clock menu more-arrow no yes mobile

Filed under:

Tevin Coleman suffers “Lethal Weapon-type” dislocated shoulder; he could play in Super Bowl LIV

Cross your fingers

Per Kyle Shanahan, San Francisco 49ers running back Tevin Coleman has suffered a dislocated shoulder. Not just a dislocated shoulder but a “Lethal Weapon-type” of a dislocated shoulder. It’s one of those injuries where you just pop it back in place.

Shanahan thinks Coleman could play, but the 49ers are waiting for the results of the MRI to confirm. Shanahan wouldn’t speculate on Coleman’s availability, but he did say the nature of the injury generally requires a week’s worth of rest and another week to have a chance to play. That sounds like Coleman will be a game-time decision.

Coleman went down with the injury during the 49ers’ rout of the Green Bay Packers 37-20. While the game was more the “Raheem Mostert show,” Coleman was giving Mostert much needed breaks and had been producing all season. You don’t want to go into the biggest game of the season down a running back that you’ve relied on in critical situations all season.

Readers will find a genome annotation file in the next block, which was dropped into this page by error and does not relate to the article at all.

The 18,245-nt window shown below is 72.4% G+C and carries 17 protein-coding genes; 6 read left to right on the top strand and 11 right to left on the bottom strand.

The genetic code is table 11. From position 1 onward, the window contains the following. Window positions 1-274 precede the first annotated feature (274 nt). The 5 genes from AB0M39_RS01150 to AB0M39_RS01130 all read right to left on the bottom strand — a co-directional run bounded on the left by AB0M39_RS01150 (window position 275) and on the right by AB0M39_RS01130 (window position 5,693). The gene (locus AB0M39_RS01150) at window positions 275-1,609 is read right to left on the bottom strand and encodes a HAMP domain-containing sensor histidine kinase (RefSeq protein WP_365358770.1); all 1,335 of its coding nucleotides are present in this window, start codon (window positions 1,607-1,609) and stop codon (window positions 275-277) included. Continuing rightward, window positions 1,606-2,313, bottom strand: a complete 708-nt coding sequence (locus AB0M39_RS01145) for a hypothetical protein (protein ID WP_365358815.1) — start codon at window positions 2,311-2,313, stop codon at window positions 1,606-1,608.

The Coleman shoulder injury referenced by Shanahan refers to Mel Gibson’s character, police detective Martin Riggs in Lethal Weapon. In the second installment of the buddy cop series, Riggs got himself out of a straight jacket to win a bet with the police station via dislocating his own shoulder. Shortly after injuring himself, Riggs then proceeded to pop the shoulder back in amidst extreme pain. The injury became a running gag from there on where he would either do it—either by accident or intentional—and pop it back in in a yelp of pain.

Also, in 49ers injury news from Sunday, safety Jaquiski Tartt irritated his rib injury during the final defensive play of the game. The play where Richard Sherman intercepted Packers quarterback Aaron Rodgers to seal the game and the 49ers’ trip to Miami. Shanahan thinks Tartt should be good to go, but there were no guarantees. Also, linebacker Dre Greenlaw had a low ankle sprain with the same prognosis.